Uttarakhand has around 15,000 registered handloom weavers. Though they make several products using different yarns, their condition is deteriorating.

From the start, Ashish was certain he did not want to start an NGO as he feels they are not able to help the weavers.

Instead, he set up Saarthi Trading Company through which he collaborates with local weavers. Ashish says while he cannot give an estimate of his intervention, he gives weavers the price they quote and gets a fixed amount as commission.

“I have developed a decentralised manufacturing set-up where people work from home. I get the raw material and send them the samples while the weavers send me the finished product,” he says.

“As a result of these collective efforts by the weavers and some design interventions, this art form can be rejuvenated. This model will make weaving profitable and create employment.”

Also Read: Born through an inter-caste marriage 700 years back, how Gujarat’s Tangaliya weaving turned trendy

Members of the Pal community have been weaving for centuries. Pic: Uttarakhand Hathkargha 30stades
Members of the Pal community have been weaving for centuries. Pic: Uttarakhand Hathkargha

Uttarakhand Hathkargha is also helping handloom weavers connect to charity organizations, temples, orphanages, old age homes who buy shawls, caps, Lois and other woollens every year. This way the weavers get a market and the philanthropic organizations get good products at reasonable prices, says Ashish.

Explaining the weaving of cotton cloth for diversification and additional income, he says: “The weavers would weave in the winter but had no work in the summer. I encouraged them to take up cotton weaving and now they make clothing items such as stoles and scarves, and also home linen items.”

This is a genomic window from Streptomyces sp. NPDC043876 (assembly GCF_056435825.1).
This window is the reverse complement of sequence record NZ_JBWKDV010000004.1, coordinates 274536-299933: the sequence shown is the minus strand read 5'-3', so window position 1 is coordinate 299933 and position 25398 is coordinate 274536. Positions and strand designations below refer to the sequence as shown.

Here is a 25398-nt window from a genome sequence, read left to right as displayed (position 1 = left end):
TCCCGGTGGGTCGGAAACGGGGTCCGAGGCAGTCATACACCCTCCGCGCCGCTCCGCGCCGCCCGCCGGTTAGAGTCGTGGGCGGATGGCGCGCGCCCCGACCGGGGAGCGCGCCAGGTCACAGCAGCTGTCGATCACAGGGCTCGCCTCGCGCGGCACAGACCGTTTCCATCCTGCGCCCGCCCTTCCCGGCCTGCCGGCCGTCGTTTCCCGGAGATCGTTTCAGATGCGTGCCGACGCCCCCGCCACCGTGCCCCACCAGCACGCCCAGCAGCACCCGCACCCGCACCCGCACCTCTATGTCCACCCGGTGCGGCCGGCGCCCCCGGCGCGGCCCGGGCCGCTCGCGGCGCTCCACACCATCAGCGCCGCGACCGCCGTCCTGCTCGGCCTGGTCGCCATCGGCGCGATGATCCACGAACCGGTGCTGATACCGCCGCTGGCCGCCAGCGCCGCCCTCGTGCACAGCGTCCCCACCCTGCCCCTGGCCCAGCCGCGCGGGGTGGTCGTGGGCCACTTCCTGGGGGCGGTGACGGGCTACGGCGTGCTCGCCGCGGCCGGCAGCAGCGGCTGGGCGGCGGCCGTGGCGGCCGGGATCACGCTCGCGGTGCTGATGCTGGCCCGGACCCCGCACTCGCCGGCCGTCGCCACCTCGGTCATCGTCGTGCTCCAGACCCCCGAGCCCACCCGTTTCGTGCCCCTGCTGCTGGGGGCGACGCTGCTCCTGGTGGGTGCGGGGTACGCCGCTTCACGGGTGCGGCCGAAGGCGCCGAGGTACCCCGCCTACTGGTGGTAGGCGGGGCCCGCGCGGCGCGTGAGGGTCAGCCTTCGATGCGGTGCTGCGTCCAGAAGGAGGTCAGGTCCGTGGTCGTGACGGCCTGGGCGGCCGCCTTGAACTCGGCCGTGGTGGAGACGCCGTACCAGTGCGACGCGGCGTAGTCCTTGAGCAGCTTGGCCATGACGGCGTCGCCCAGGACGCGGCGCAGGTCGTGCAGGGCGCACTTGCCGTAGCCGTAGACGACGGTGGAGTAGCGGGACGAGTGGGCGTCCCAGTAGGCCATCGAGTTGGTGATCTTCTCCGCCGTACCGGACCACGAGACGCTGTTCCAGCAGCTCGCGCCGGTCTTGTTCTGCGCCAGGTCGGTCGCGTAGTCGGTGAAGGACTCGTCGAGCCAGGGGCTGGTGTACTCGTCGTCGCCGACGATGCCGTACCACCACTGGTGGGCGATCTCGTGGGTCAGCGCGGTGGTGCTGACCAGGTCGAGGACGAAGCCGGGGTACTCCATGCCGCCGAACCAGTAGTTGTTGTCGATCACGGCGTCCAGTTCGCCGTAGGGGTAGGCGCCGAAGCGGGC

Also Read: Rajasthan’s Badshah Miyan takes 700-year-old leheriya craft & natural dyes to the world

Weaving communities of Uttarakhand

Ashish is working in collaboration with different groups of weavers – among them are 60 weavers in three-four villages around Roorkee, about 30 Bhutia (or Bhotia) women from Mana village who make woollen clothing and carpets, an organisation that works with differently-abled persons in Almora and 20 people from the Ansari community in Dehradun.

The Pal community has a rich history of weaving.

The Pals are said to be the descendants of Rani Ahilyabai Holkar, Queen of the Maratha Empire who ruled between 1767 and 1795 from her seat at Maheshwar, south of Indore. The queen belonged to the Dhangar or Dhangad community who were shepherds and some of them were blanket weavers.

Members of this community, originally shepherds and weavers, migrated from Central India towards the North after her death and became Pals of Uttarakhand.

Since the Pals rear sheep, they traditionally used sheep wool to make the shawls and woollen wraps which are white, cream and black in colour and very warm. However, now they use KT yarn which is recycled wool, to make the products.

Also Read:  Bagh Print: How Khatris are keeping the 500-year craft alive along with MP’s tribals

The products are exported to Australia, US and Singapore. Pic:  Uttarakhand Hathkargha 30stades
The products are exported to Australia, US and Singapore. Pic: Uttarakhand Hathkargha

The Bhutias dominate the weaving industry in Uttarakhand. They make a variety of apparel such as woollen socks, caps, mittens, mufflers, sweaters, shawls, rugs and carpets.

The Bhutia weavers traditionally used sheep or indigenous Harsil wool but now also use other yarns like nettle.

Ansaris belong to the Deobandi Muslim community and have also been in the profession of weaving for centuries. They are settled mostly in Uttar Pradesh, Bihar and Uttarakhand. “They live around the Doon Valley and make excellent products from Merino and Pashmina,” Ashish points out.

He says it is still early days for his project. “I don’t know if I have been able to make much of a difference. I don’t have any estimates but I feel I have been able to give more business to weavers and consequently their earning has also increased. A lot more remains to be done.”

(Urvashi Dev Rawal is a Jaipur-based journalist specialising in development, gender, and political reporting)